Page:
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The Bone & Joint Journal
Vol. 103-B, Issue 7 Supple B | Pages 3 - 8
1 Jul 2021
Roberts HJ Barry J Nguyen K Vail T Kandemir U Rogers S Ward D


While interdisciplinary protocols and expedited surgical treatment improve the management of hip fractures in the elderly, the impact of such interventions on patients specifically undergoing arthroplasty for a femoral neck fracture is not clear. We sought to evaluate the efficacy of an interdisciplinary protocol for the management of patients with a femoral neck fracture who are treated with an arthroplasty.


In 2017, our institution introduced a standardized interdisciplinary hip fracture protocol. We retrospectively reviewed adult patients who underwent hemiarthroplasty (HA) or total hip arthroplasty (THA) for femoral neck fracture between July 2012 and March 2020, and compared patient characteristics and outcomes between those treated before and after the introduction of the protocol.

The Bone & Joint Journal
Vol. 96-B, Issue 1 | Pages 114 - 121
1 Jan 2014
Pekmezci M McDonald E Buckley J Kandemir U

We investigated a new intramedullary locking nail that allows the distal interlocking screws to be locked to the nail. We compared fixation using this new implant with fixation using either a conventional nail or a locking plate in a laboratory simulation of an osteoporotic fracture of the distal femur. A total of 15 human cadaver femora were used to simulate an AO 33-A3 fracture pattern. Paired specimens compared fixation using either a locking or non-locking retrograde nail, and using either a locking retrograde nail or a locking plate. The constructs underwent cyclical loading to simulate single-leg stance up to 125 000 cycles. Axial and torsional stiffness and displacement, cycles to failure and modes of failure were recorded for each specimen. When compared with locking plate constructs, locking nail constructs had significantly longer mean fatigue life (75 800 cycles (sd 33 900) vs 12 800 cycles (sd 6100); p = 0.007) and mean axial stiffness (220 N/mm (sd 80) vs 70 N/mm (sd 18); p = 0.005), but lower mean torsional stiffness (2.5 Nm/° (sd 0.9) vs 5.1 Nm/° (sd 1.5); p = 0.008). In addition, in the nail group the mode of failure was either cut-out of the distal screws or breakage of nails, and in the locking plate group breakage of the plate was always the mode of failure. Locking nail constructs had significantly longer mean fatigue life than non-locking nail constructs (78 900 cycles (sd 25 600) vs 52 400 cycles (sd 22 500); p = 0.04).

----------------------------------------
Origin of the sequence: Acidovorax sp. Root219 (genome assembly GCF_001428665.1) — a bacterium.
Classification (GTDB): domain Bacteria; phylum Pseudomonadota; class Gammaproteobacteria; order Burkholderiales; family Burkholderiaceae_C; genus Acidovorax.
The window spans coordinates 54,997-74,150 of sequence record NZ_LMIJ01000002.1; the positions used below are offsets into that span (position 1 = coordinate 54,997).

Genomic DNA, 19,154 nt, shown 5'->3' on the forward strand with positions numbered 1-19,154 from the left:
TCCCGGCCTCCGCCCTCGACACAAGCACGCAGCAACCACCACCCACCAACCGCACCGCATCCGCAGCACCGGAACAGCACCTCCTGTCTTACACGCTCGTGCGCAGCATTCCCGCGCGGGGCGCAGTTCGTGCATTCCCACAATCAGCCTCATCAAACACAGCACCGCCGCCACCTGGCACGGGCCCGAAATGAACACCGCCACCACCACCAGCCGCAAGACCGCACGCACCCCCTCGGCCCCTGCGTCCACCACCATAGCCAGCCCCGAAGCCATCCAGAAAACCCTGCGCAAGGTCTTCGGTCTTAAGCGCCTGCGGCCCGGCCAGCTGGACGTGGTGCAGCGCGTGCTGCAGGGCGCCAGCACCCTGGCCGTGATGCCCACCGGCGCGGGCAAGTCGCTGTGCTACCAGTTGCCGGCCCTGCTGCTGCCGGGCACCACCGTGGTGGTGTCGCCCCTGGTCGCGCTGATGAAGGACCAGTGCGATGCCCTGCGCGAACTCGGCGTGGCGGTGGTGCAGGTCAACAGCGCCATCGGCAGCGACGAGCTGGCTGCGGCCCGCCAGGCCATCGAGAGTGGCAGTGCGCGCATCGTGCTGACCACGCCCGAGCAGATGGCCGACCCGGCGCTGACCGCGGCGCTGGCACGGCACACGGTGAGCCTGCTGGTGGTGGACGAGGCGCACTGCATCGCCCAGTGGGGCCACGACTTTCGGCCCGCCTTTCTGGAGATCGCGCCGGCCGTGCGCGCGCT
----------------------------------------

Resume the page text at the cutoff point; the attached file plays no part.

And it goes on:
The new locking retrograde femoral nail showed better stiffness and fatigue life than locking plates, and superior fatigue life to non-locking nails, which may be advantageous in elderly patients.

Cite this article: Bone Joint J 2014;96-B:114–21.

The Journal of Bone & Joint Surgery British Volume
Vol. 94-B, Issue 2 | Pages 241 - 248
1 Feb 2012
Firoozabadi R McDonald E Nguyen T Buckley JM Kandemir U